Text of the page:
Read the information you have about the case and determine what path you need to follow to locate it in the law library.
Look at the information you have about the case.
Go to your local law library. Most counties have law libraries and all law schools do.
Search for a series of numbers and letters that look like this: 87 N.Y.2d 130, 637 N.Y.S.2d 964 (1995). This citation can be used as an address to find the case. It tells you two different books you can look in to find the case. In this example, look on page 130 of volume 87 of the New York Reports, second series, and you will find the case. The second address is volume 637 of New York Supplement, second series, page 964. 1995 is the date the case was decided.
Keep in mind each state calls its books different names, so you may have to ask a librarian what the letters stand for in your case.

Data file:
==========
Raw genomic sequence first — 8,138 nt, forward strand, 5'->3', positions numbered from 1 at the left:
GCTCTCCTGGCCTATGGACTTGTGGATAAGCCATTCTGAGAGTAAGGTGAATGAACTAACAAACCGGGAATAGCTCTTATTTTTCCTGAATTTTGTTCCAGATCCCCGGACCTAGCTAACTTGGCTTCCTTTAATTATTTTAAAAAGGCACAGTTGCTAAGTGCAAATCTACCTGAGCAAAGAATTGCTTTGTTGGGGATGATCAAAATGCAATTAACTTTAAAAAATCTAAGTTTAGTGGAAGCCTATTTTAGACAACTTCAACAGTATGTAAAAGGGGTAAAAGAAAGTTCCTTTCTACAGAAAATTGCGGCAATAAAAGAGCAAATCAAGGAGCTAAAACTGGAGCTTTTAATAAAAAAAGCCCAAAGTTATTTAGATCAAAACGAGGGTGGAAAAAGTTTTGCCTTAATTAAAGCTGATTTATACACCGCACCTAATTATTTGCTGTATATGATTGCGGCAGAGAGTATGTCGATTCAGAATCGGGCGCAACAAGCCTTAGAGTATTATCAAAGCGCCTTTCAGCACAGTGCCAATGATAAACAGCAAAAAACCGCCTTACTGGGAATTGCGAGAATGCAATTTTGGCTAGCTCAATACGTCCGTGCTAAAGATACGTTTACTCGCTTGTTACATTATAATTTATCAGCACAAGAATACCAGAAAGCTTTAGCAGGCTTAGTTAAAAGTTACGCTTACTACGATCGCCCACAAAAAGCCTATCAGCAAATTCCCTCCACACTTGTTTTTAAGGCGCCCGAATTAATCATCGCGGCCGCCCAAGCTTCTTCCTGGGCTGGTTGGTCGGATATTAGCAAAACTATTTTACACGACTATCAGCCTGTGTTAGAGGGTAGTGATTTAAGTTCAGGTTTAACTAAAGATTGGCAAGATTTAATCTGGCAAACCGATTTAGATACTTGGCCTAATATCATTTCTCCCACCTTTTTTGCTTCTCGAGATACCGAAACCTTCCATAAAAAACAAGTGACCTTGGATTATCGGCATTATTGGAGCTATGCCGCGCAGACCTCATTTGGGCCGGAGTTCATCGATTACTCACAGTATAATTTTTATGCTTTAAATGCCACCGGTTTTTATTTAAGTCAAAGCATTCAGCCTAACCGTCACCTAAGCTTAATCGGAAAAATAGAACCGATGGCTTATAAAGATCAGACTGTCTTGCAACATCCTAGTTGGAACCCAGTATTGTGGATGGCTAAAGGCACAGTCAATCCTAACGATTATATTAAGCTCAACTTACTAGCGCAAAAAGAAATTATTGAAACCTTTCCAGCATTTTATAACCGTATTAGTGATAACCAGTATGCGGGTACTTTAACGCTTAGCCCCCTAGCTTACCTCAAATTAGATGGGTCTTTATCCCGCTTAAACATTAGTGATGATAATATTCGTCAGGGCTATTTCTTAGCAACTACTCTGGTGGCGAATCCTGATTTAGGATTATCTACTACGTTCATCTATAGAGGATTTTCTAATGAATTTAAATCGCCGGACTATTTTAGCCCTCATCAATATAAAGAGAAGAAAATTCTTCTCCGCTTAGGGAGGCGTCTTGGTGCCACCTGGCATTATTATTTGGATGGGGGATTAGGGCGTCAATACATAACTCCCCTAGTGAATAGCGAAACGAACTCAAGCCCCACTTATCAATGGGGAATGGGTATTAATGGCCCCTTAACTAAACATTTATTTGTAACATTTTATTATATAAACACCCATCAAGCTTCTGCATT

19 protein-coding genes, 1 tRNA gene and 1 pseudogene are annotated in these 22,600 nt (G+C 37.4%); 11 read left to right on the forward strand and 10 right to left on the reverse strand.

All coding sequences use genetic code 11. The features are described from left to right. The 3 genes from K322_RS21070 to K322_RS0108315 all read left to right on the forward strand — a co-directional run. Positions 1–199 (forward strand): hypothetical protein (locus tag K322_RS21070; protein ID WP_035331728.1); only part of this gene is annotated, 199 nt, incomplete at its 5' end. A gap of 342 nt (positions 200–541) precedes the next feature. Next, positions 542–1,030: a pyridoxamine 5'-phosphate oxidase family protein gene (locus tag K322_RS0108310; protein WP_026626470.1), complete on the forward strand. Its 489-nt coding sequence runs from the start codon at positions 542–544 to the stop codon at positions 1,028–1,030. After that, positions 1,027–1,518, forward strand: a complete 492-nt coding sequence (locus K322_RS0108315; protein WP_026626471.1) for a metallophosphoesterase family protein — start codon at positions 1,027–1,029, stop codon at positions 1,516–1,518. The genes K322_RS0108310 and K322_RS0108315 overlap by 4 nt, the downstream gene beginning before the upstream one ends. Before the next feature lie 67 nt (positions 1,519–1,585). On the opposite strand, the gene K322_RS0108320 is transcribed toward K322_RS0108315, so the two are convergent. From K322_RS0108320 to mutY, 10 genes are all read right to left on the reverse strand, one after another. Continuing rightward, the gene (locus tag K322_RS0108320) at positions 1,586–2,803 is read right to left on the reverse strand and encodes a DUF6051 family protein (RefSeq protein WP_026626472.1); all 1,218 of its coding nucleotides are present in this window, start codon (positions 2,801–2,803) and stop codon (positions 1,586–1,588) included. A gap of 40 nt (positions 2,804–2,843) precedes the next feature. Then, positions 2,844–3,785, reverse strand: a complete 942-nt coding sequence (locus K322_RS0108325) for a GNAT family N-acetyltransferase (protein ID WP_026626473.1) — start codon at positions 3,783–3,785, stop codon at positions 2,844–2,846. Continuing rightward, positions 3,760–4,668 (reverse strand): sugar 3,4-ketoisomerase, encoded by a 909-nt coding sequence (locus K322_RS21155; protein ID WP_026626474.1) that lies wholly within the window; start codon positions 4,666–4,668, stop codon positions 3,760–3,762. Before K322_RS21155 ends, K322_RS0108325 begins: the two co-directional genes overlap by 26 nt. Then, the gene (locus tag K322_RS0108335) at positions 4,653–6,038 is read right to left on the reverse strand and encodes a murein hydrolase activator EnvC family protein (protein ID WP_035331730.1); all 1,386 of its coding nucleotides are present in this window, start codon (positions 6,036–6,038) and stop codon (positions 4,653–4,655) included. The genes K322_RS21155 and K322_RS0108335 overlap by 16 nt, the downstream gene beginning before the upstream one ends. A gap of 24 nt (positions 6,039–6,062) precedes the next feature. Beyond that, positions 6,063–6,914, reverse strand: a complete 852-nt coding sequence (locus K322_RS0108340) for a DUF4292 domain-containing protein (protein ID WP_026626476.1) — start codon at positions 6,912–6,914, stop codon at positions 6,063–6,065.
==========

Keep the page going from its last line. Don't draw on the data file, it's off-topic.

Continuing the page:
Do you have just a name for your case? You will have to do some searching. It will help if you know what court decided the case. Each state has a digest series of books. You can look in the case name index and find out where to go to look up the case.
Consider doing an Internet search. Many cases are available online through law school sites or research sites such as FindLaw.
Go to the Jurisprudence set of books if you want to find a case about a specific topic but don't have a name or citation.
Ask the law librarian for help if you need it. That's why they are there.